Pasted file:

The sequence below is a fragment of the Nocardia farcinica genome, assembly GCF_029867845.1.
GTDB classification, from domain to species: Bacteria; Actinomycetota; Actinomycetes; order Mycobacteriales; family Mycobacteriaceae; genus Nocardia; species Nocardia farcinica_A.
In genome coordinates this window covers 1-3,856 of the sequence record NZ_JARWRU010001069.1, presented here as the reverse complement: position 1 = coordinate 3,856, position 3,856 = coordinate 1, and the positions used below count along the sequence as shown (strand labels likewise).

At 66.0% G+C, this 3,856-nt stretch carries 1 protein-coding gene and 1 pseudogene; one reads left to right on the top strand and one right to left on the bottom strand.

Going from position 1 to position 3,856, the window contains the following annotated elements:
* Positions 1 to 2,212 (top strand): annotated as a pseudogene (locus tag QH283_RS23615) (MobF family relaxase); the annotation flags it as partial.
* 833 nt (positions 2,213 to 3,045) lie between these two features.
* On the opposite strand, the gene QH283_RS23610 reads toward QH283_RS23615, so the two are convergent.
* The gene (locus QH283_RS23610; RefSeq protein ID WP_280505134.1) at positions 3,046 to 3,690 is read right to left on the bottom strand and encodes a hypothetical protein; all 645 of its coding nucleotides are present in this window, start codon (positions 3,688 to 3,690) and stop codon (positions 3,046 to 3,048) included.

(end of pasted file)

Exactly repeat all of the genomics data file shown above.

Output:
The sequence below is a fragment of the Nocardia farcinica genome, assembly GCF_029867845.1.
GTDB classification, from domain to species: Bacteria; Actinomycetota; Actinomycetes; order Mycobacteriales; family Mycobacteriaceae; genus Nocardia; species Nocardia farcinica_A.
In genome coordinates this window covers 1-3,856 of the sequence record NZ_JARWRU010001069.1, presented here as the reverse complement: position 1 = coordinate 3,856, position 3,856 = coordinate 1, and the positions used below count along the sequence as shown (strand labels likewise).

At 66.0% G+C, this 3,856-nt stretch carries 1 protein-coding gene and 1 pseudogene; one reads left to right on the top strand and one right to left on the bottom strand.

Going from position 1 to position 3,856, the window contains the following annotated elements:
* Positions 1 to 2,212 (top strand): annotated as a pseudogene (locus tag QH283_RS23615) (MobF family relaxase); the annotation flags it as partial.
* 833 nt (positions 2,213 to 3,045) lie between these two features.
* On the opposite strand, the gene QH283_RS23610 reads toward QH283_RS23615, so the two are convergent.
* The gene (locus QH283_RS23610; RefSeq protein ID WP_280505134.1) at positions 3,046 to 3,690 is read right to left on the bottom strand and encodes a hypothetical protein; all 645 of its coding nucleotides are present in this window, start codon (positions 3,688 to 3,690) and stop codon (positions 3,046 to 3,048) included.